Identification of the role of the physician's assistant in Oregon utilizing the Delphi technique Public Deposited

http://ir.library.oregonstate.edu/concern/graduate_thesis_or_dissertations/f1881q174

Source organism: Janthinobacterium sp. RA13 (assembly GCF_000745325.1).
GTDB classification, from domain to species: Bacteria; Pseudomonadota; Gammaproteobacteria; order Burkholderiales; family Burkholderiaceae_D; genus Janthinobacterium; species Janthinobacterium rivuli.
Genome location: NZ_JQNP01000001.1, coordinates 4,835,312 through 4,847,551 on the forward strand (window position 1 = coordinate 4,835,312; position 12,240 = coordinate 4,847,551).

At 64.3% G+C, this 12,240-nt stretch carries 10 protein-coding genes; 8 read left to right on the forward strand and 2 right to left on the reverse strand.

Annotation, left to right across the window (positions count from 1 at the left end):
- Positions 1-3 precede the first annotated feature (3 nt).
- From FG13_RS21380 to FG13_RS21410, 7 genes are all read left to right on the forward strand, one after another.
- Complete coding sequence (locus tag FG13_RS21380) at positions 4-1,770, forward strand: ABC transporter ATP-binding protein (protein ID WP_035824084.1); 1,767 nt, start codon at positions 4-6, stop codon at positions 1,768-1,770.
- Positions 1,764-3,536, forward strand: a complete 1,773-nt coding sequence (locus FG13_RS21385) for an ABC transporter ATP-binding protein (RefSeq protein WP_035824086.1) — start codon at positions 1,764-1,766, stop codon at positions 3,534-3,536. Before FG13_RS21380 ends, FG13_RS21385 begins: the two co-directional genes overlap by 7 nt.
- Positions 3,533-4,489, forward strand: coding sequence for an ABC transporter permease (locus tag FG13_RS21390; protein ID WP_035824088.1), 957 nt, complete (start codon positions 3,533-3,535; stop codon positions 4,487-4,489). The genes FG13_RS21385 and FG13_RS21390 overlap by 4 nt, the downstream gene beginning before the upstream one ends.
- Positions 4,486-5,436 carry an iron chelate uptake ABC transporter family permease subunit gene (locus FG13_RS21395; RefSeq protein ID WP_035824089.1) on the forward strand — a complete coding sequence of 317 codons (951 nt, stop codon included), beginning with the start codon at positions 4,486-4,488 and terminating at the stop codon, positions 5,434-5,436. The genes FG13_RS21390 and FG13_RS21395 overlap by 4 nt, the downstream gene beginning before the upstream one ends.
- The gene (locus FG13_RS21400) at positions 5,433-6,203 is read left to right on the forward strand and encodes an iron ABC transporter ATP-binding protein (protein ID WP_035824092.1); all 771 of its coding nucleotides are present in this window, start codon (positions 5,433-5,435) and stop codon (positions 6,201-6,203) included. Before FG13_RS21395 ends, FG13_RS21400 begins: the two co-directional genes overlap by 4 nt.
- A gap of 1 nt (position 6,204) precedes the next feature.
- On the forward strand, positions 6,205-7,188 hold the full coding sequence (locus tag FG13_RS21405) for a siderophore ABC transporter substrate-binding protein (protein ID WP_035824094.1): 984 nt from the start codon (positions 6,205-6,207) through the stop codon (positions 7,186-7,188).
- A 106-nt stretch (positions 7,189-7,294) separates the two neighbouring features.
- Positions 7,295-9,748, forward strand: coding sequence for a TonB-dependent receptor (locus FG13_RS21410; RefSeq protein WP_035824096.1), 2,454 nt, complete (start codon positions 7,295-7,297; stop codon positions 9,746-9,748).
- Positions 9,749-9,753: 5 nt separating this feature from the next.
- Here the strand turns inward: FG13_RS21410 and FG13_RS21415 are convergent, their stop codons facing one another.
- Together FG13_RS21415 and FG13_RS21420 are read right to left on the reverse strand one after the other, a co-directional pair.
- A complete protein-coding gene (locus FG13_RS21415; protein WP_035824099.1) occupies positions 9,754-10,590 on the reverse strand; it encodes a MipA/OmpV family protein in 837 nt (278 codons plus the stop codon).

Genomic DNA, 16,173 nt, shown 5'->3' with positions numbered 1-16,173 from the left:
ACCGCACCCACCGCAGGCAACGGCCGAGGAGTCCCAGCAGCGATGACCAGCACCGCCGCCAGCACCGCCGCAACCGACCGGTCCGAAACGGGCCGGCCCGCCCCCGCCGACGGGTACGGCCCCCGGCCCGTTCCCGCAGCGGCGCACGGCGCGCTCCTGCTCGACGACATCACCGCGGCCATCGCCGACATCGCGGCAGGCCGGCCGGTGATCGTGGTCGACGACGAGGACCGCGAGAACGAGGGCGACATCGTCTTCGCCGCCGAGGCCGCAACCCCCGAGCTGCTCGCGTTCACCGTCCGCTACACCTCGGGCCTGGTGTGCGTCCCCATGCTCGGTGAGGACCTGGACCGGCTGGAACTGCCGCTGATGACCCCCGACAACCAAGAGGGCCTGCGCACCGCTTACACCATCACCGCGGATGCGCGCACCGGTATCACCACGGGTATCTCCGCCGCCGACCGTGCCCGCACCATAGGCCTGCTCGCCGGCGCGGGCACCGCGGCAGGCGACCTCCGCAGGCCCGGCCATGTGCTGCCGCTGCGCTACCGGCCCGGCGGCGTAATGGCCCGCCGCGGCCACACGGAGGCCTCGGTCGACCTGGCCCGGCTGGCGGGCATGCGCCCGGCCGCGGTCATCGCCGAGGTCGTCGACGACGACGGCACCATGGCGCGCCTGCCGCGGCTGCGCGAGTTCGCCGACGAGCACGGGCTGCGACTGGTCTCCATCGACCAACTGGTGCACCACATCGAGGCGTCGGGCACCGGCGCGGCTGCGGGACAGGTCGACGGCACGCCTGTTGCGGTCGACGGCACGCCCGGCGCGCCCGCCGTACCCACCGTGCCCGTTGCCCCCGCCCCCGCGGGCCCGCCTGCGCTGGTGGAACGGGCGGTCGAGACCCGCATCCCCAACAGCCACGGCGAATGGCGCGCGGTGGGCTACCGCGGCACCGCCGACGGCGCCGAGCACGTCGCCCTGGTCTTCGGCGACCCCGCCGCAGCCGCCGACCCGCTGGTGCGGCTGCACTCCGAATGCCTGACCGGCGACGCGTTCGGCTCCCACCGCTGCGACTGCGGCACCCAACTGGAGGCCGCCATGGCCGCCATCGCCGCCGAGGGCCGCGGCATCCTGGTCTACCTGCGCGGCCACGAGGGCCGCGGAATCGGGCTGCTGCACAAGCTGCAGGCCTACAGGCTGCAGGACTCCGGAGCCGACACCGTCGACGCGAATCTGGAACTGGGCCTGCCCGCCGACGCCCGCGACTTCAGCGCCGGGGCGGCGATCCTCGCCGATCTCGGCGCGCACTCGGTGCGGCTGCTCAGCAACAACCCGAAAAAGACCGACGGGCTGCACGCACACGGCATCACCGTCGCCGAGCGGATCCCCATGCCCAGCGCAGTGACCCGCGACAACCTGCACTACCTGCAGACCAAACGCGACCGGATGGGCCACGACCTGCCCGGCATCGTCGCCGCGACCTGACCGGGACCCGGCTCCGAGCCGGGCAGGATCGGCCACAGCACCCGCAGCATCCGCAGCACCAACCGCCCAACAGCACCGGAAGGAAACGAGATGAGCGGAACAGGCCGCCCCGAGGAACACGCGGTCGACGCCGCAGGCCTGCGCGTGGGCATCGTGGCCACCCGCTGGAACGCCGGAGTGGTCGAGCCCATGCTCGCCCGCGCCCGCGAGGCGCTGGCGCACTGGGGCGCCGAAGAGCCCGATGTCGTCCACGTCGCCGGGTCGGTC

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  • This study, conducted with the cooperation of the Oregon Comprehensive Health Planning Agency, Salem, had a threefold purpose: (1) to identify the role of the physician's assistant (PA) in Oregon, (2) to provide substantive data for recommendations regarding changes in PA licensure, and (3) to provide information which may be useful for the development of PA training programs. The Delphi survey method was utilized and an expert panel of 28 jurors was selected on the basis of five criteria to respond to a series of three questionnaires with controlled feedback. Professions represented on the panel included eleven medical doctors, two medical educators, five nurses, one nurse educator, three nurse practitioners, three physicians' assistants, one member of the Oregon Board of Medical Examiners, one hospital administrator, and one medical sociologist. Committee members were asked to indicate their agreement or disagreement on a six-point scale to 40 specific items grouped according to five major issues: (1) the need for a PA in Oregon; (2) the core functions of a PA; (3) the degree of independence of the PA; (4) the relationship of the PA to a physician, nurse, and nurse practitioner; and (5) the background and training of a PA. The mean, standard deviation, and interquartile range (IQR) were calculated for each item of the questionnaire. Those items which had IQR's totally within either an agree or disagree category were considered to have reached consensus. Comparisons utilizing t-tests were performed between the means of items on questionnaires #1 and #3, the means of professional group responses in questionnaire #3, and the means of preferred backgrounds for a PA training program. Using the IQR as a measure of consensus, 25 (63%) of the items reached consensus in the third questionnaire. Sixteen (40%) of the items reached agree consensus regarding independent acts that a PA may perform. A list of 11 general tasks that a PA could perform independently was determined. Consensus was reached that a PA stationed at a distant location from the supervising physician could function through consultation and referrals. There was also consensus that a PA program is needed in Oregon, and that its development would not cause further fragmentation of the primary health care delivery system. No definitive consensus was developed regarding the PA's relationship to a nurse or to a nurse practitioner. Professional group differences were identified and discussed. In general, the most significant differences of opinion observed were between nurses and PA's. The committee suggested that if an Oregon PA training program is developed, it should be directed toward the backgrounds of registered nurses and former medical corpsmen. However, the committee also expressed the view that it may be possible to train individuals of varying backgrounds so long as they meet the admission standards of the program. The committee further recommended that the development of equivalency examinations would be helpful in the PA candidate selection process. While the use of the Delphi survey method did not lead to a significant change of opinion among the respondents, the technique was useful in indicating existing consensus among the various professional groups participating in this study.
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